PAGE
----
I have seen a lot of failed strategies with companies, as I am sure you have as well. These strategies come in many shapes and sizes. Sometimes they are an idea on the back of a napkin. Sometimes they are a copy or slight modification of a competitor’s strategy, sometimes they are a fancy PowerPoint full of charts with hockey stick curves. The same is true for the personal strategies to get us where we want to go in life.
It is easy to get excited about an idea or a strategy that you just “know” is going to work and make you successful. It is easy to rush in and start executing on that strategy to bring it to fruition as soon as possible. On the other end of it all though, it is not a pretty sight to see an organization, or person, fall flat on their face, after being filled with so much hope and grandeur of success.
When an idea comes about and you just have all the confidence in the world that it is a great strategy, create a plan, DO NOT rush into it without getting things figured out. In the technology industry, where I have worked with a lot of organizations, I have seen many organizations, get into some new technology, association, service, or other supposedly great idea. They often will rush into it and then realize that on the backside they are losing money because of how difficult it is to support or bill the product/service. This is true across many industries and strategies.
When you begin to develop a plan for a strategy there are several things that have to be figured out:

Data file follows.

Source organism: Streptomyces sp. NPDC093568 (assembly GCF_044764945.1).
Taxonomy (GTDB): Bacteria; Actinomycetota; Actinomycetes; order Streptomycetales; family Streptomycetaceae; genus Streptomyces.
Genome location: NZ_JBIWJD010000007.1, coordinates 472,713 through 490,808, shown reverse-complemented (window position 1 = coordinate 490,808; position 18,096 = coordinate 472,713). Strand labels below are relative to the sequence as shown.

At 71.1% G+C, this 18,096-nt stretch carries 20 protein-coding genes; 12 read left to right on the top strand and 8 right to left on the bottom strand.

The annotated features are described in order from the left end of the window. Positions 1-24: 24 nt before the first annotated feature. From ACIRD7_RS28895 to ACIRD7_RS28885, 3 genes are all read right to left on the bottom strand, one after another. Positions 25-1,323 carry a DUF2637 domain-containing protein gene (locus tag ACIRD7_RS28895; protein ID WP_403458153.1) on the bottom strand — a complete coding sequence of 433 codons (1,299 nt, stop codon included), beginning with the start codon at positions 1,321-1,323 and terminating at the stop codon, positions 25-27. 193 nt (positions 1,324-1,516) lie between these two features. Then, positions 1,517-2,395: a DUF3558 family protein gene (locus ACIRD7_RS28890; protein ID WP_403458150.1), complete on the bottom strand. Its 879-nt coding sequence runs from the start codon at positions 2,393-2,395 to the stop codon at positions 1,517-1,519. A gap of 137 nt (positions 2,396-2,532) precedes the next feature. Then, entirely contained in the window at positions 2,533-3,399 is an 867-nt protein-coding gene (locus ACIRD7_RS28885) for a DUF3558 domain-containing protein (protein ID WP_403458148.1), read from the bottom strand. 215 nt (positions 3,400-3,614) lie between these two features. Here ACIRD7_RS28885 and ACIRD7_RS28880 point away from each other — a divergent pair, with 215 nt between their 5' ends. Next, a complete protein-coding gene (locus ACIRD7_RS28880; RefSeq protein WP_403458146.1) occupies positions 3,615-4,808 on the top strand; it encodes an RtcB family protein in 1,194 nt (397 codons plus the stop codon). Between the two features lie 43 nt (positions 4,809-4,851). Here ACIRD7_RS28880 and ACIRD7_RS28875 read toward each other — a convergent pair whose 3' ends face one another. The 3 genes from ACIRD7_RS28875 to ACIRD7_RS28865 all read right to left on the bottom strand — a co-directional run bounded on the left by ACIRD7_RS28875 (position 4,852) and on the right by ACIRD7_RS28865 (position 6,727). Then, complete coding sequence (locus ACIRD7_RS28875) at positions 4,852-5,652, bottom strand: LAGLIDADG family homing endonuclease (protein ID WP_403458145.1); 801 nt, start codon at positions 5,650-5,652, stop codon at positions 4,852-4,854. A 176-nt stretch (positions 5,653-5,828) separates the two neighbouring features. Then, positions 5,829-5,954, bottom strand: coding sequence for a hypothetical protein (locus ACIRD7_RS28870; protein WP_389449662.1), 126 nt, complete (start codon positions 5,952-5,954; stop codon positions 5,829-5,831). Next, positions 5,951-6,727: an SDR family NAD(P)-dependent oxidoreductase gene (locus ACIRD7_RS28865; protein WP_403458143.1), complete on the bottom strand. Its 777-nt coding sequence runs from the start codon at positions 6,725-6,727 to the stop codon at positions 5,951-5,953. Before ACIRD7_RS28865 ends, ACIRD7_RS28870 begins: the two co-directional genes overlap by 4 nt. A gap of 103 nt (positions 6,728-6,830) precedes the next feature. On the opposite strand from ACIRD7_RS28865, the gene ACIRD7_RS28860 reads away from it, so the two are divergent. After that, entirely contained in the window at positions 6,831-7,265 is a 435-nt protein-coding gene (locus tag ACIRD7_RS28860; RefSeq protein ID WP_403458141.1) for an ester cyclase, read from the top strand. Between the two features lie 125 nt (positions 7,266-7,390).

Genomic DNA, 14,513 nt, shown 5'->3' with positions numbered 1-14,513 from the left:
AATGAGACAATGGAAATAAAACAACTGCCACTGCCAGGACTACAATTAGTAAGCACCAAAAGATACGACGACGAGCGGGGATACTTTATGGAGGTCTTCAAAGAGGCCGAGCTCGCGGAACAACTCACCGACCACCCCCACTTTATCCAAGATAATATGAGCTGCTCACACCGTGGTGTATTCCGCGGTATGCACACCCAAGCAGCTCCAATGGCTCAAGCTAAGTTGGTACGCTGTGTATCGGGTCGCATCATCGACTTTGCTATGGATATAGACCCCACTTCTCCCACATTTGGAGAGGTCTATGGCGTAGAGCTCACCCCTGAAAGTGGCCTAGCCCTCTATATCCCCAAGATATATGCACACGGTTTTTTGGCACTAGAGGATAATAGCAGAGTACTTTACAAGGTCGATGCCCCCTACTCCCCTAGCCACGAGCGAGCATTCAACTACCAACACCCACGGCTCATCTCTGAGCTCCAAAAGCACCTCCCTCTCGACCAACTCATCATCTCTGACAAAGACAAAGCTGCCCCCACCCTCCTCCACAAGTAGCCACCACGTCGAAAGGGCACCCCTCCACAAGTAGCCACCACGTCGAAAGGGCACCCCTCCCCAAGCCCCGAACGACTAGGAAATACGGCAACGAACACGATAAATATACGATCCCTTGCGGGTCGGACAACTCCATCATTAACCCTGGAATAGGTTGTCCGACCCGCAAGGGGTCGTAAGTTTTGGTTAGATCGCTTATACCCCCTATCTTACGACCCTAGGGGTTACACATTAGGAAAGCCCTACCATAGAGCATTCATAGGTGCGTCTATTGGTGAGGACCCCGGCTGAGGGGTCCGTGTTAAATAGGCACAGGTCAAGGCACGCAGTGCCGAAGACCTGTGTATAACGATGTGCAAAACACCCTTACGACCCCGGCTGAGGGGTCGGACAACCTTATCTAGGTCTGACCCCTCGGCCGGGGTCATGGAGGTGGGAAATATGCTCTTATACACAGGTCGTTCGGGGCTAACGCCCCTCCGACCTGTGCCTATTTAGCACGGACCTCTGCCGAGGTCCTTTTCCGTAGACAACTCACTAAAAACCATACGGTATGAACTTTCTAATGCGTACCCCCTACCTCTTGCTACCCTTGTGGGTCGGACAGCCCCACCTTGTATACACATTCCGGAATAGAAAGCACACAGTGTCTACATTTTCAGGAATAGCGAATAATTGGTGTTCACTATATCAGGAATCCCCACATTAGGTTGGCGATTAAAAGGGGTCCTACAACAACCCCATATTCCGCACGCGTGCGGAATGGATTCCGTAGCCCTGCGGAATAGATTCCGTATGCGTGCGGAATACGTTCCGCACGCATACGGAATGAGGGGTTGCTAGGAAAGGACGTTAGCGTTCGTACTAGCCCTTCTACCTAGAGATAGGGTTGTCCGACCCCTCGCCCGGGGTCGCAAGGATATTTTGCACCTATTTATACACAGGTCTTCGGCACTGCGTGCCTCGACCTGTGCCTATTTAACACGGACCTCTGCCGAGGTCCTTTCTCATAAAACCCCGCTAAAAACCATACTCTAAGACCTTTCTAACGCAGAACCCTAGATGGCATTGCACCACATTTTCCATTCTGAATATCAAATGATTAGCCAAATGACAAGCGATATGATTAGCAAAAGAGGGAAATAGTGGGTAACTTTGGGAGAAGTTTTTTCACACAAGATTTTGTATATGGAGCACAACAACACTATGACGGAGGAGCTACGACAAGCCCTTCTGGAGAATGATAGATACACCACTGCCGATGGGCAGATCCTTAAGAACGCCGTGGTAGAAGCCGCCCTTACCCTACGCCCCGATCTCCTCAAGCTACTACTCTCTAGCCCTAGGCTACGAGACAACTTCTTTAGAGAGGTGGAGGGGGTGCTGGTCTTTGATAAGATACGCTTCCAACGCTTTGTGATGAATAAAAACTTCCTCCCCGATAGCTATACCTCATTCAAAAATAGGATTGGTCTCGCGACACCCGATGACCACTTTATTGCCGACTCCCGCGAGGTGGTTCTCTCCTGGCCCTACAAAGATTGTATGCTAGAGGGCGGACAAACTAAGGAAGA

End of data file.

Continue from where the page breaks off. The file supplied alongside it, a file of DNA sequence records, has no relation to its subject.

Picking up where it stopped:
- What is the market for the strategy?
- What niche(s) will you be focusing on?
- What is the viable target(s) within that market and niche?
- What is the expected penetration ratio for that niche? (Don’t do this: “If only .01% of the market buys our product, we’ll be making a killing…”) You need to look at research, talk to potential customers, and determine the true demand.
- How will you deliver on this strategy?
- What are the costs to deliver the strategy?
- What is the make-up of the offering for this strategy?
- What materials will need to be developed to sale and support the strategy?
- How will you support the strategy?
- What is your process for selling and marketing this strategy?
- How will you make money with this strategy?
- What is the true cost of the strategy?
- Do you have enough people, or the right people to effectively deliver this strategy?
- Do you have the right systems to deliver the strategy?
- How can you test the strategy to ensure it will work?
- How much work will be involved and at what cost to implement this strategy?
- Why is the strategy a good idea?
- How will you measure success of the strategy?
- Is this strategy in line with your mission, vision and values?
- and lots more…
Many of these points are for a strategy consisting of selling a product or service. Some of the questions still apply for other types of strategies. An acquisition strategy will have potentially hundreds of questions.
The point is you have to ask the right questions, and then answer them. The field is not always greener on the other side. By properly planning for a strategy, sometimes that planning will reveal that it is not a good strategy at all. In that case you can scrap it, and focus on more important strategies. If the plan reveals it is a good strategy, now is time to covert that strategic plan into an execution plan, and start executing.
Many people I’ve worked with on planning, think that planning has to be this long arduous task, and that if they took the time to plan out a strategy, the opportunity would pass them by. That is rarely the case. If that is the case with a strategy, you are probably already too late anyway. If you were to plan things out, you might realize that there are ways to modify the strategy to make it better than a competitor’s.
There are many types of plans, and a strategic plan is something to take seriously. No organization or person wants to end-up falling on their face, broke, and with lots of regrets.
Please share your thoughts in the comments section.